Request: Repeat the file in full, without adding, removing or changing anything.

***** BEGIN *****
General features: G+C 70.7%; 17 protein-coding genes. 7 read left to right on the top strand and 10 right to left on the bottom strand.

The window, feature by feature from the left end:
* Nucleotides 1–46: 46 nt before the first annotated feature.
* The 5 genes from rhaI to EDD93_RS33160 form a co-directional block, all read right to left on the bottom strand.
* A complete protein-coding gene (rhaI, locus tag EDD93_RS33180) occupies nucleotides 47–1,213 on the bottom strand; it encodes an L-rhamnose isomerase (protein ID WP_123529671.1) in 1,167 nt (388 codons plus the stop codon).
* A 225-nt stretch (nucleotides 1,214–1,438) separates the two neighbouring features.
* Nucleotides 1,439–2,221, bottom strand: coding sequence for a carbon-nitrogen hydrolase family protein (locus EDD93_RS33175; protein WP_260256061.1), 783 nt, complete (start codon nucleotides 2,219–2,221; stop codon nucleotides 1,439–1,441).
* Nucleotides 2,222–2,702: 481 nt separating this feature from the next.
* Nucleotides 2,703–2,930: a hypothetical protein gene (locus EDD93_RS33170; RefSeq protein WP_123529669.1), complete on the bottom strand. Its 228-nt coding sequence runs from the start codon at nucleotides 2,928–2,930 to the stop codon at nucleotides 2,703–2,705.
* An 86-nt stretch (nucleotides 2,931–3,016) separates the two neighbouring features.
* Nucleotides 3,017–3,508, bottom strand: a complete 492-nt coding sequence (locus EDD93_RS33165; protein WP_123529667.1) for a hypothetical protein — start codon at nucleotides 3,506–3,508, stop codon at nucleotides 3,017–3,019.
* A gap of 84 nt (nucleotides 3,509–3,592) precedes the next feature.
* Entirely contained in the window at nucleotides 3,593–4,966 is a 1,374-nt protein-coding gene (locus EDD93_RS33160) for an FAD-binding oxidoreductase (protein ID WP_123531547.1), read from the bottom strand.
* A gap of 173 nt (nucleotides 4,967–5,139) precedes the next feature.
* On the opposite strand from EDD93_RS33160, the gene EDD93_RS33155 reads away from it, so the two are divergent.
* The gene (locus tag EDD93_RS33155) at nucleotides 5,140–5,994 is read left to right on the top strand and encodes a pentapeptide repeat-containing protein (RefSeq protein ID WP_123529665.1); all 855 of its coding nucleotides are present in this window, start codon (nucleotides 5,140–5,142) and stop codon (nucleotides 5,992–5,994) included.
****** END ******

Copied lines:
General features: G+C 70.7%; 17 protein-coding genes. 7 read left to right on the top strand and 10 right to left on the bottom strand.

The window, feature by feature from the left end:
* Nucleotides 1–46: 46 nt before the first annotated feature.
* The 5 genes from rhaI to EDD93_RS33160 form a co-directional block, all read right to left on the bottom strand.
* A complete protein-coding gene (rhaI, locus tag EDD93_RS33180) occupies nucleotides 47–1,213 on the bottom strand; it encodes an L-rhamnose isomerase (protein ID WP_123529671.1) in 1,167 nt (388 codons plus the stop codon).
* A 225-nt stretch (nucleotides 1,214–1,438) separates the two neighbouring features.
* Nucleotides 1,439–2,221, bottom strand: coding sequence for a carbon-nitrogen hydrolase family protein (locus EDD93_RS33175; protein WP_260256061.1), 783 nt, complete (start codon nucleotides 2,219–2,221; stop codon nucleotides 1,439–1,441).
* Nucleotides 2,222–2,702: 481 nt separating this feature from the next.
* Nucleotides 2,703–2,930: a hypothetical protein gene (locus EDD93_RS33170; RefSeq protein WP_123529669.1), complete on the bottom strand. Its 228-nt coding sequence runs from the start codon at nucleotides 2,928–2,930 to the stop codon at nucleotides 2,703–2,705.
* An 86-nt stretch (nucleotides 2,931–3,016) separates the two neighbouring features.
* Nucleotides 3,017–3,508, bottom strand: a complete 492-nt coding sequence (locus EDD93_RS33165; protein WP_123529667.1) for a hypothetical protein — start codon at nucleotides 3,506–3,508, stop codon at nucleotides 3,017–3,019.
* A gap of 84 nt (nucleotides 3,509–3,592) precedes the next feature.
* Entirely contained in the window at nucleotides 3,593–4,966 is a 1,374-nt protein-coding gene (locus EDD93_RS33160) for an FAD-binding oxidoreductase (protein ID WP_123531547.1), read from the bottom strand.
* A gap of 173 nt (nucleotides 4,967–5,139) precedes the next feature.
* On the opposite strand from EDD93_RS33160, the gene EDD93_RS33155 reads away from it, so the two are divergent.
* The gene (locus tag EDD93_RS33155) at nucleotides 5,140–5,994 is read left to right on the top strand and encodes a pentapeptide repeat-containing protein (RefSeq protein ID WP_123529665.1); all 855 of its coding nucleotides are present in this window, start codon (nucleotides 5,140–5,142) and stop codon (nucleotides 5,992–5,994) included.